How to Store a Backup Generator
What does a backup generator do? Maybe you’ve never have given it a second thought, but backup generators are considered essential for many households. Many homeowners in areas of the country where power outages happen hurricanes and snowstorms, can’t imagine going through a season without one. Backup generators and weather changes go hand in hand in many areas of the country. Just before the season where the weather that affect power the most arrives, stores can’t keep backup generators in stock. A power outage may last an hour, some last an entire day, and in extreme weather conditions, they have been known to last several days. When you find yourself in one of those situations of hours upon days without power, backup generators are essential. Without one, your frozen and refrigerated foods ruin, there is no computers, television, no lights at night, and if you’re on a modern septic system, it isn’t able to work either. Even your cell phone can become useless because you can’t charge the battery.
So, we’ve probably made our point about when backup generators are needed, but what do they do exactly? They can provide electrical power to most, maybe all of your home and property so that you can live comfortably. Backup generators can minimize your financial losses during power outages, especially those times you’re without power for days.
There are three types of backup generators:
Portable: Powered by diesel fuel or gasoline can provide electrical power temporarily to conduct electricity to your home for basic household needs like the refrigerator and lights. These are the most common of all backup generators in weather prone areas with hurricanes, snowstorms, and tornados.
Inverter: Runs from off an engine that has an AC powered alternator that converts energy into DC power. It utilizes advanced electronic circuitry that counts on high-tech magnets. Used primarily in boats, car, and RVs.
Standby Generator: Operates automatically with a transfer switch commands this generator when to turn on and can provide a home permanent power protection. Requires liquid propane or natural gas to operate the internal combustion engine and constantly monitors the local utility power. Used for medical and life support, elevators, and fire protection systems. Of all the backup generators, this type is common in rural areas that operate farms and ranches.
How long can you run a generator without turning it off?
In general, backup generators are not designed to provide continuous and endless power. There are models that provide power for eight hours, twelve hours, and other that can provide power for days. Backup power generators should not be used continuously for days, weeks, or months, and certainly not forever.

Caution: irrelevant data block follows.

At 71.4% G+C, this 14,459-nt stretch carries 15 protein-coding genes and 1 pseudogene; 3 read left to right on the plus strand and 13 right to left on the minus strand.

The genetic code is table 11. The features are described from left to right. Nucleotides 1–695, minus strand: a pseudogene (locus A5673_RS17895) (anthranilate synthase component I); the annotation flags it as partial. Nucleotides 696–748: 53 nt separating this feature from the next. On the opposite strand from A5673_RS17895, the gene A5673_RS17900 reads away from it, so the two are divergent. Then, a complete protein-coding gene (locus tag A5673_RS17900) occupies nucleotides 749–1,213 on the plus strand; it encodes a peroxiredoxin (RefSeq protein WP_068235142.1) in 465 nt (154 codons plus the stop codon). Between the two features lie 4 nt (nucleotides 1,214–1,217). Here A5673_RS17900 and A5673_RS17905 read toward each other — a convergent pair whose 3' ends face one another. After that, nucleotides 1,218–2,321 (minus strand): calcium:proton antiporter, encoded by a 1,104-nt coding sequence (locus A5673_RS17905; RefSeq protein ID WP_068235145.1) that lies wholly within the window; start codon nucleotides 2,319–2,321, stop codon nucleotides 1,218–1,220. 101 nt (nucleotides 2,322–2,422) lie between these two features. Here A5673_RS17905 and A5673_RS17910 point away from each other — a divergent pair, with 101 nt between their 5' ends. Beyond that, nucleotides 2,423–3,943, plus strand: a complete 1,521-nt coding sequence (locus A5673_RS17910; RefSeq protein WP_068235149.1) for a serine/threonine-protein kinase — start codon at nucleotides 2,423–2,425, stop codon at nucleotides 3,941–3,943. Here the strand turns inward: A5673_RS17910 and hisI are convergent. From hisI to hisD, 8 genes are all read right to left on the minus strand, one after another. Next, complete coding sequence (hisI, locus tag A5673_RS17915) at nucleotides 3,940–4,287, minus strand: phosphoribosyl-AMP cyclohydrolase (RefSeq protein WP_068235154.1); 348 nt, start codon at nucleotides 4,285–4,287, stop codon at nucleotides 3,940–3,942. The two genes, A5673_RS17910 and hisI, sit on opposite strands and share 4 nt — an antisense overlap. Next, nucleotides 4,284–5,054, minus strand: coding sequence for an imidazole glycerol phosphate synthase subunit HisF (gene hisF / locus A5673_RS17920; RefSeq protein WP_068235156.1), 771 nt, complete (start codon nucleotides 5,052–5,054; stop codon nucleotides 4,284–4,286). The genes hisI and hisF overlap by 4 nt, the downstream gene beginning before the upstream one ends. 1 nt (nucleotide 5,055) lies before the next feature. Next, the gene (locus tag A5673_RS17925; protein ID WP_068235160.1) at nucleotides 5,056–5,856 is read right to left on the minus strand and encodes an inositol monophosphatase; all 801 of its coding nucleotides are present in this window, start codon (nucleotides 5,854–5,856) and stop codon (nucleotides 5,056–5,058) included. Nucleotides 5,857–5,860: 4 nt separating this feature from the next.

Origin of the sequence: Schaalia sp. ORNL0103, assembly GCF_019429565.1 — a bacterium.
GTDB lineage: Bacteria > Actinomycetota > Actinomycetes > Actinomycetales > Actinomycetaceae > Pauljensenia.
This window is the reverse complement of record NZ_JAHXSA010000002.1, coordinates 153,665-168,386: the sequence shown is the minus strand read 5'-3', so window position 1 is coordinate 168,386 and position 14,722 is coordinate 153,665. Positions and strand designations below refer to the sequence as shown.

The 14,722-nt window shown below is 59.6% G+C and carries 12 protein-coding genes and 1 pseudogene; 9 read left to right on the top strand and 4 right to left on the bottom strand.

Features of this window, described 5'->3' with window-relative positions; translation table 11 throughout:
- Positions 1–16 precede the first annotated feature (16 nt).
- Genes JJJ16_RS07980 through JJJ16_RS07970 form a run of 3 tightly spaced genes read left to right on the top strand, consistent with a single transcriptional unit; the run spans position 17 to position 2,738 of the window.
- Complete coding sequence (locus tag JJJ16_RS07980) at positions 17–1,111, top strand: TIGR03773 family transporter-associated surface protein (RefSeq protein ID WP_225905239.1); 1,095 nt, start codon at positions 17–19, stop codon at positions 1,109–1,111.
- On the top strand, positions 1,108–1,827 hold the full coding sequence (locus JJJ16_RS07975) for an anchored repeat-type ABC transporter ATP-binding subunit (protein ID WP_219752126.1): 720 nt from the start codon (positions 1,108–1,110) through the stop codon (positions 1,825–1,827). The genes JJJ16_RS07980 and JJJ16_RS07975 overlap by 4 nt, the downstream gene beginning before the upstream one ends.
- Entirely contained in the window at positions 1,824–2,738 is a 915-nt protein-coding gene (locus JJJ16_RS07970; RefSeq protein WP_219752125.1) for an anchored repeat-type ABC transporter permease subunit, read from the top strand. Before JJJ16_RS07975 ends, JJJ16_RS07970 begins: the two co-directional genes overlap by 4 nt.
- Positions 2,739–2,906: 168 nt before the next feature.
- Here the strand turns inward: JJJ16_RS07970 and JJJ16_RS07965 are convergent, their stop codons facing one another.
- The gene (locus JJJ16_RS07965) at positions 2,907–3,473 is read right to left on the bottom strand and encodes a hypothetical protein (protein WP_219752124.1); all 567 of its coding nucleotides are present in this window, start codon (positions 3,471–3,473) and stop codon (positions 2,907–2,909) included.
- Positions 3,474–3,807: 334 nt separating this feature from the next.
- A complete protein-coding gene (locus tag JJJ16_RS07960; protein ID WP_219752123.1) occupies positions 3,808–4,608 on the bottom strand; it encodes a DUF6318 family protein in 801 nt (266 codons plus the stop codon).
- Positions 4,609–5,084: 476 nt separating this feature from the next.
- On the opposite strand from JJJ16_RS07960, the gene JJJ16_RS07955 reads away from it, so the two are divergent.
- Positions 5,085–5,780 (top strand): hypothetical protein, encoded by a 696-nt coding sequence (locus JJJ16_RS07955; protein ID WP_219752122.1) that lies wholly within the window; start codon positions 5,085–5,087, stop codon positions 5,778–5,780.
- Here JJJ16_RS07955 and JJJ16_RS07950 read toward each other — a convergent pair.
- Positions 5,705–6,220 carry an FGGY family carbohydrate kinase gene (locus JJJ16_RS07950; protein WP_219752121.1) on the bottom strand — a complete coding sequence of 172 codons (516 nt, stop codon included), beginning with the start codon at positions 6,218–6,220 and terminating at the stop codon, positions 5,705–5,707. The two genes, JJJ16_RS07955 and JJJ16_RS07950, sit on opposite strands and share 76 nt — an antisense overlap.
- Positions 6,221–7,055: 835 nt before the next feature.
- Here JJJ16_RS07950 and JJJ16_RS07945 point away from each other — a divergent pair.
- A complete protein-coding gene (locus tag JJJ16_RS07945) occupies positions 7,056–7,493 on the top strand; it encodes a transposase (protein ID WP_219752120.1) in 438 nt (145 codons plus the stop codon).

How big of a backup generator do I need?
Most backup generators with 7,5000 running watts minimum will operate most critical household equipment. That includes items like a refrigerator, freezer, lighting circuit running simultaneously. There are two figures you need to pay attention to when looking at backup generators:
Starting Wattage: This is the amount of power needed for appliances with a motor, like a window air conditioner.
Running Wattage: This is how much energy the appliances need to run after startup.
The typical 10,000 air conditioner needs 2,200 watts to start up and a constant 1,500 to keep running. Both of these numbers are important and backup generators will have their starting watts and running watts listed on their labels.
How long do backup generators last?
A well-maintained backup generator longevity is approximately between 10,000 and 30,000 hours. On the other hand, based on thirty minutes a week with no power outages, backup generators can give several hundred hours in a year.
What is the best way to store a generator? Storing backup generators is one of those things you hope that’s where they’ll stay – stored. However, is and when the time comes that you need a backup power source, you’re glad you have it stored properly and safely so it’s ready to go when you need it. Luckily, there isn’t much to know about how to store backup generators: Short Term Storage: If you will be using your backup generator multiple times in a season, like hurricane season, simply keeping it cleaned off and stored where it is easy to access when needed.
Routine Scheduled Maintenance – the owner’s manual will tell you everything you need to do for maintenance and experts recommend following this manual to the last letter. Why? Nobody will know how to care for backup generators better than the manufacturer.
Fuel Treatment – the fuel in your backup generator is what will determine if it will run when you need it. So, before you store your generator, fill the unit with fuel and add a fuel stabilizer and then let the unit run a few minutes so that stabilizer gets worked through the generator.
Backup generators may seem like an extravagant purchase, but when you need one, you’ll be glad you have one. If you’re a good neighbor, the guy next door will be glad you have one too when you offer to let them plug into it too. Need help with your home back up generator? Call us today at 707-446-1800!